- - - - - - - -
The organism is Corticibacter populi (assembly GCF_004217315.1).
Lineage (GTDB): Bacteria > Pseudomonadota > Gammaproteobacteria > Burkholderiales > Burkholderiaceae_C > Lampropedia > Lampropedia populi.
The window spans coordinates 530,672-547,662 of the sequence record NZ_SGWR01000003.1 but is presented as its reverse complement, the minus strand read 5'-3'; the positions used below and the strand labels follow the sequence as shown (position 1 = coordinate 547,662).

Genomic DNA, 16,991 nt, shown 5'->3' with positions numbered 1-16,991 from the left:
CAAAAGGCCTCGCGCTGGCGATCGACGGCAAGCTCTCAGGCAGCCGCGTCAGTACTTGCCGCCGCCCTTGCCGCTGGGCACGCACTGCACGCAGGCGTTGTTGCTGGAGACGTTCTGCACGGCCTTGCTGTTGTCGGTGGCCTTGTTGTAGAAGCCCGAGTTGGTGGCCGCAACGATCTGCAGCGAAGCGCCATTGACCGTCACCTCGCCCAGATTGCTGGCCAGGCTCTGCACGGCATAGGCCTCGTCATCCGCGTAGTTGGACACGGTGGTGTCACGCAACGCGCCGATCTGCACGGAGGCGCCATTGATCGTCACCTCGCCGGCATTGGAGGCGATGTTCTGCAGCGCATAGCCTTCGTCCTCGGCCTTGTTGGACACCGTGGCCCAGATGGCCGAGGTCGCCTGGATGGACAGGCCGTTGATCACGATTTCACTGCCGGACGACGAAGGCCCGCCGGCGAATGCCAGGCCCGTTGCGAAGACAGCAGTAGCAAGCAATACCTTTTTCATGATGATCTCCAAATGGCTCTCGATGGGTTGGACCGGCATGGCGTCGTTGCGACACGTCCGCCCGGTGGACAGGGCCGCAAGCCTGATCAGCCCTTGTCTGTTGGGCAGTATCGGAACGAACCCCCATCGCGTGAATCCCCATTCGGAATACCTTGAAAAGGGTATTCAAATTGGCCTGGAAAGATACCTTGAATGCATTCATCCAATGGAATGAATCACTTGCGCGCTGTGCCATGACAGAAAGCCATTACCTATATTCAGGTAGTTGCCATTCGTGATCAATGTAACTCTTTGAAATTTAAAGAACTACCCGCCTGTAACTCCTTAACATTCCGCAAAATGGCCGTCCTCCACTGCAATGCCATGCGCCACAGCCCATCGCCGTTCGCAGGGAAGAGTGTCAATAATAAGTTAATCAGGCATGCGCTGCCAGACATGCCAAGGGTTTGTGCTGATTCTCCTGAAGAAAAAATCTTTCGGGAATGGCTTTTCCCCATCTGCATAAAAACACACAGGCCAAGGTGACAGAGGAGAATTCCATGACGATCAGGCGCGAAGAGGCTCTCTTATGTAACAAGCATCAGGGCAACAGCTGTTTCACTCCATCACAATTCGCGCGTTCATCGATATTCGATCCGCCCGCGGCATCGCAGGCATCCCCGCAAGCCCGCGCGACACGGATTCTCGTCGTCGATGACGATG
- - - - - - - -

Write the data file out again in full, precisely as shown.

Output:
The organism is Corticibacter populi (assembly GCF_004217315.1).
Lineage (GTDB): Bacteria > Pseudomonadota > Gammaproteobacteria > Burkholderiales > Burkholderiaceae_C > Lampropedia > Lampropedia populi.
The window spans coordinates 530,672-547,662 of the sequence record NZ_SGWR01000003.1 but is presented as its reverse complement, the minus strand read 5'-3'; the positions used below and the strand labels follow the sequence as shown (position 1 = coordinate 547,662).

Genomic DNA, 16,991 nt, shown 5'->3' with positions numbered 1-16,991 from the left:
CAAAAGGCCTCGCGCTGGCGATCGACGGCAAGCTCTCAGGCAGCCGCGTCAGTACTTGCCGCCGCCCTTGCCGCTGGGCACGCACTGCACGCAGGCGTTGTTGCTGGAGACGTTCTGCACGGCCTTGCTGTTGTCGGTGGCCTTGTTGTAGAAGCCCGAGTTGGTGGCCGCAACGATCTGCAGCGAAGCGCCATTGACCGTCACCTCGCCCAGATTGCTGGCCAGGCTCTGCACGGCATAGGCCTCGTCATCCGCGTAGTTGGACACGGTGGTGTCACGCAACGCGCCGATCTGCACGGAGGCGCCATTGATCGTCACCTCGCCGGCATTGGAGGCGATGTTCTGCAGCGCATAGCCTTCGTCCTCGGCCTTGTTGGACACCGTGGCCCAGATGGCCGAGGTCGCCTGGATGGACAGGCCGTTGATCACGATTTCACTGCCGGACGACGAAGGCCCGCCGGCGAATGCCAGGCCCGTTGCGAAGACAGCAGTAGCAAGCAATACCTTTTTCATGATGATCTCCAAATGGCTCTCGATGGGTTGGACCGGCATGGCGTCGTTGCGACACGTCCGCCCGGTGGACAGGGCCGCAAGCCTGATCAGCCCTTGTCTGTTGGGCAGTATCGGAACGAACCCCCATCGCGTGAATCCCCATTCGGAATACCTTGAAAAGGGTATTCAAATTGGCCTGGAAAGATACCTTGAATGCATTCATCCAATGGAATGAATCACTTGCGCGCTGTGCCATGACAGAAAGCCATTACCTATATTCAGGTAGTTGCCATTCGTGATCAATGTAACTCTTTGAAATTTAAAGAACTACCCGCCTGTAACTCCTTAACATTCCGCAAAATGGCCGTCCTCCACTGCAATGCCATGCGCCACAGCCCATCGCCGTTCGCAGGGAAGAGTGTCAATAATAAGTTAATCAGGCATGCGCTGCCAGACATGCCAAGGGTTTGTGCTGATTCTCCTGAAGAAAAAATCTTTCGGGAATGGCTTTTCCCCATCTGCATAAAAACACACAGGCCAAGGTGACAGAGGAGAATTCCATGACGATCAGGCGCGAAGAGGCTCTCTTATGTAACAAGCATCAGGGCAACAGCTGTTTCACTCCATCACAATTCGCGCGTTCATCGATATTCGATCCGCCCGCGGCATCGCAGGCATCCCCGCAAGCCCGCGCGACACGGATTCTCGTCGTCGATGACGATG